When the MSC Meraviglia is christened June 3 in Le Havre, France — receiving a blessing from Italian actress Sophia Loren, no less — a group of 15 performers will have already spent more than a month on the docked ship flying through the air, juggling, perfecting acrobatics and, just as important, getting their sea legs. As Cirque du Soleil takes its act to sea through a new partnership with MSC Cruises, there’s no use rehearsing on solid land.
The maiden trip leaves June 4 from Marseille to Genoa, Naples and Messina in Italy; Valletta, Malta; and Barcelona. Fares start at $589.50. The seven-day cruise will be a two-ring circus of sorts: The 5,700-passenger ship will be the first to host not one but two distinct Cirque du Soleil shows six nights a week in a $22 million theater called the Carousel Lounge, which was designed specifically for aerial feats. “Viaggio” is the first show; “Sonor” will not begin until June 18. While the entertainment company has performed on cruises before, these are the first original Cirque du Soleil productions at sea, in the first such venue built specifically for the needs of circus performers.
Over the next three years, six more Cirque du Soleil at Sea shows will launch in custom-designed theaters on three sister ships of the Meraviglia, thanks to a long-term partnership between the Montreal-based performing company and MSC Cruises, which is based in Geneva.
Creating a cruise show brings up some unconventional theatrical considerations.
“You have to keep that high level that Cirque offers of acrobatic performance, but you’re not on flat unmovable land,” said Susan Gaudreau, show director of Cirque du Soleil at Sea. “It upped the level for us a little bit.”
Plus, space on a cruise ship is limited. The intimate Carousel Lounge can accommodate 413 spectators, a fraction of the big-top settings that can seat up to 2,500. The setting called for added creativity.
“The trapeze wouldn’t work because the ceiling is a lower height than what a big top is,” Gaudreau said. They had to find other ways to move performers through the air, such as using aerial tracks and creating a carousel that transports them.
That wasn’t the only challenge. Gaudreau and Marie-Hélène Delage, creative director of Cirque du Soleil at Sea, knew that they were limited to one theater, one cast and one crew, but they needed to create two unique shows with their own costumes and concepts.
“We wanted them to be as different as possible,” Delage said. “Not only in aesthetics but also in the acrobatic performance.”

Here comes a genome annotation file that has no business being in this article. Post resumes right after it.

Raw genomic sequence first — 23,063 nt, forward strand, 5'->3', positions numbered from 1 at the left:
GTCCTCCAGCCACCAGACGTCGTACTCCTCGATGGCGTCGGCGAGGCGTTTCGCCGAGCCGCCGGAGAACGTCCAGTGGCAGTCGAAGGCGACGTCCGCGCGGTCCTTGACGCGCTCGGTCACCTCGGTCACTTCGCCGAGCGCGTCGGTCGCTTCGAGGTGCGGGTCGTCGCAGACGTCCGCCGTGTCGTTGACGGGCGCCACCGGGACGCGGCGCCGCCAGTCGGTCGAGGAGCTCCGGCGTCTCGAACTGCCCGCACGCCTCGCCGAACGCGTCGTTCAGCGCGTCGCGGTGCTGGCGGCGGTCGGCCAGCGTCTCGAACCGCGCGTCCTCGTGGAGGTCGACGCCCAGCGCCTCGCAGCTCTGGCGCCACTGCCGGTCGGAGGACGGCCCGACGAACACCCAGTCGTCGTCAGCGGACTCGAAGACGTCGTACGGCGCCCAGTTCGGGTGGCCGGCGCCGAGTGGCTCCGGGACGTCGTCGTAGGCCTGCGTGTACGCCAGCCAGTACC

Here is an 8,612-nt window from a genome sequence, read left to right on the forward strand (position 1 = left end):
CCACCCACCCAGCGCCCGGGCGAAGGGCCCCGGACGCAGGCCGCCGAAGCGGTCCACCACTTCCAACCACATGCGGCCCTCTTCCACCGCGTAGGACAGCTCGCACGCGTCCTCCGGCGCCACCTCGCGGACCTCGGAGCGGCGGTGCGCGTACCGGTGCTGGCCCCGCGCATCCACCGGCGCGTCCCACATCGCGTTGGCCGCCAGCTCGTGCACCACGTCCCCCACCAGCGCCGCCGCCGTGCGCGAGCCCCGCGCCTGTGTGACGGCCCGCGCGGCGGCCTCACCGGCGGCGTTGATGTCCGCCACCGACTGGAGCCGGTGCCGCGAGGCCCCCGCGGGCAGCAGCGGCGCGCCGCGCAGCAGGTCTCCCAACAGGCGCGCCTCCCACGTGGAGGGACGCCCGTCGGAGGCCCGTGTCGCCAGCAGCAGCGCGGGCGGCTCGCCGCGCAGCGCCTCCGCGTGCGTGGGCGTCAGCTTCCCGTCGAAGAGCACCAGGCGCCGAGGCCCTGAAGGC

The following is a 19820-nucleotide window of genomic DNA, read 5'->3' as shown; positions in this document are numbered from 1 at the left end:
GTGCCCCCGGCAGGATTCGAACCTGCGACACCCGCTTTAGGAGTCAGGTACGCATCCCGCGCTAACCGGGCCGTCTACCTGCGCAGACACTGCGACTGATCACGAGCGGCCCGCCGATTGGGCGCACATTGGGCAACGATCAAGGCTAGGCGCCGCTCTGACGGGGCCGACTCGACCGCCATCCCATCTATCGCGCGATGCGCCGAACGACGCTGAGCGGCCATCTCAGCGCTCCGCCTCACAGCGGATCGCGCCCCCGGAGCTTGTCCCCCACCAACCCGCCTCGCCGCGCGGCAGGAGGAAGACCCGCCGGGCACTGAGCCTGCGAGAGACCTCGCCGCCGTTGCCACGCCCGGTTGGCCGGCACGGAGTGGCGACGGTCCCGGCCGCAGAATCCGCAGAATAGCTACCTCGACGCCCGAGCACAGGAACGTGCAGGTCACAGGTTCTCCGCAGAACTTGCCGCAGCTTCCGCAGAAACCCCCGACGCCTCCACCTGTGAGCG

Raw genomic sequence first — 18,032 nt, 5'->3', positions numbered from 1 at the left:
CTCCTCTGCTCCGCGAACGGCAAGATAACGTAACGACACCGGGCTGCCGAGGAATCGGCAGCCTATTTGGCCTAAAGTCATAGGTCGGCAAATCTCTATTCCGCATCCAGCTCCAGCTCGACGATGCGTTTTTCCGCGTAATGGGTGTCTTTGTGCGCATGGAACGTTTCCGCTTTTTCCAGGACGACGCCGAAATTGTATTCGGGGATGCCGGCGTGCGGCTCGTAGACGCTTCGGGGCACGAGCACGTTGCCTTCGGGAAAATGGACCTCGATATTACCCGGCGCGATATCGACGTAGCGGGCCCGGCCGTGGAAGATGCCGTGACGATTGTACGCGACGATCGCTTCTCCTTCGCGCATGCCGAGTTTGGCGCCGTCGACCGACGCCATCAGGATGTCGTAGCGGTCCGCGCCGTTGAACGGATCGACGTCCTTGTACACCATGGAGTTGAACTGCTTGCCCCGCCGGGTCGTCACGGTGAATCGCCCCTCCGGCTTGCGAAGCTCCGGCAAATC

That meant they needed to find a range of abilities in anyone they hired, so that they could call on a particular circus talent in the first show — say, juggling — and then another in the next show — say, aerial work — to keep the productions distinct and audiences enthralled.
“If you came to both shows you would not even recognize the same artists; you wouldn’t even know it was the same team of designers that created the two shows,” Gaudreau said.
She said that the shape and size of the venue helped her dream up each show. “Viaggio” is the tale of a painter following his muse and discovering a world of color and imagination, and Gaudreau was inspired to use the Carousel Lounge’s expansive LED screen as a blank canvas to paint his masterpiece.
The story of “Sonor” was inspired by the theater’s immersive sound system, and the narrative about a hunter pursuing his prey is driven by rhythm and music.
“The sound system was so amazing I was like, ‘Wow, I’ve got to do something with sound.’ That was my main trigger,” Gaudreau said.
The Carousel Lounge isn’t just the stage for the show. By day, the space will be open to passengers, who can drink coffee and gaze out the lounge windows that give way to 180 degrees of horizon views. In the afternoon, the lounge will close so that artists and crew members can rehearse before each 40-minute production. The show packages, for which passengers will pay a surcharge, include either a three-course-meal (at roughly $39 to $43) or cocktail (at about $16 to $19) and are tailored to each production.
While audiences shouldn’t expect any heavy nautical themes at the shows, Gaudreau says they should look for a wink to the unique setting: “We call it ‘a little kudos to life at sea.’ ”
Silver is a writer based in Chicago. Follow her on Twitter: @K8Silver.
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